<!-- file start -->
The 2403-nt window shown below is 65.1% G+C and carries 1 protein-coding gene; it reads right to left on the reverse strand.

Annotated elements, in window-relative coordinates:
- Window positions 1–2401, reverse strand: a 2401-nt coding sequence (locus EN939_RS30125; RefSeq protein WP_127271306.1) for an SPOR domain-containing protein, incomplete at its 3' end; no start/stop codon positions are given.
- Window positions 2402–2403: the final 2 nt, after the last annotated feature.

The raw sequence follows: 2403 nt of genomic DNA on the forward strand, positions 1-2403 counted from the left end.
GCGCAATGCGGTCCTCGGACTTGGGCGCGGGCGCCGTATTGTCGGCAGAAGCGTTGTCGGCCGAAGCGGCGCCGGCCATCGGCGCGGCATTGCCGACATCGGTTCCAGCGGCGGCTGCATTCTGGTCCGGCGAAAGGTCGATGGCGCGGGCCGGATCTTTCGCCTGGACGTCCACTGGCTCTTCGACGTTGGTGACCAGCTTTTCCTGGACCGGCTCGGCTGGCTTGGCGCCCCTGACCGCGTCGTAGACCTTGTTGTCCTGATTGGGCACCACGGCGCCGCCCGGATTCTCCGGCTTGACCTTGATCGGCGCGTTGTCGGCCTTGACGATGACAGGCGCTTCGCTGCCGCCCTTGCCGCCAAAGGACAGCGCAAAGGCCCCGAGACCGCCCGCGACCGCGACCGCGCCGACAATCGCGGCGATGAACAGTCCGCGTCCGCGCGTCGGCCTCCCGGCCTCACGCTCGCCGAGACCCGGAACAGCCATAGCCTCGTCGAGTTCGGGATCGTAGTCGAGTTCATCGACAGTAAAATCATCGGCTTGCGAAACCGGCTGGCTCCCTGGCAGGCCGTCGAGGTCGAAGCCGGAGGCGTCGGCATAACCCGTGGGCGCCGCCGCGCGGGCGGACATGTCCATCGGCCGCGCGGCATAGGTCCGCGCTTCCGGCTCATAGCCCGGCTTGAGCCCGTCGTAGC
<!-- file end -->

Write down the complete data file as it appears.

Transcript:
The 2403-nt window shown below is 65.1% G+C and carries 1 protein-coding gene; it reads right to left on the reverse strand.

Annotated elements, in window-relative coordinates:
- Window positions 1–2401, reverse strand: a 2401-nt coding sequence (locus EN939_RS30125; RefSeq protein WP_127271306.1) for an SPOR domain-containing protein, incomplete at its 3' end; no start/stop codon positions are given.
- Window positions 2402–2403: the final 2 nt, after the last annotated feature.

The raw sequence follows: 2403 nt of genomic DNA on the forward strand, positions 1-2403 counted from the left end.
GCGCAATGCGGTCCTCGGACTTGGGCGCGGGCGCCGTATTGTCGGCAGAAGCGTTGTCGGCCGAAGCGGCGCCGGCCATCGGCGCGGCATTGCCGACATCGGTTCCAGCGGCGGCTGCATTCTGGTCCGGCGAAAGGTCGATGGCGCGGGCCGGATCTTTCGCCTGGACGTCCACTGGCTCTTCGACGTTGGTGACCAGCTTTTCCTGGACCGGCTCGGCTGGCTTGGCGCCCCTGACCGCGTCGTAGACCTTGTTGTCCTGATTGGGCACCACGGCGCCGCCCGGATTCTCCGGCTTGACCTTGATCGGCGCGTTGTCGGCCTTGACGATGACAGGCGCTTCGCTGCCGCCCTTGCCGCCAAAGGACAGCGCAAAGGCCCCGAGACCGCCCGCGACCGCGACCGCGCCGACAATCGCGGCGATGAACAGTCCGCGTCCGCGCGTCGGCCTCCCGGCCTCACGCTCGCCGAGACCCGGAACAGCCATAGCCTCGTCGAGTTCGGGATCGTAGTCGAGTTCATCGACAGTAAAATCATCGGCTTGCGAAACCGGCTGGCTCCCTGGCAGGCCGTCGAGGTCGAAGCCGGAGGCGTCGGCATAACCCGTGGGCGCCGCCGCGCGGGCGGACATGTCCATCGGCCGCGCGGCATAGGTCCGCGCTTCCGGCTCATAGCCCGGCTTGAGCCCGTCGTAGC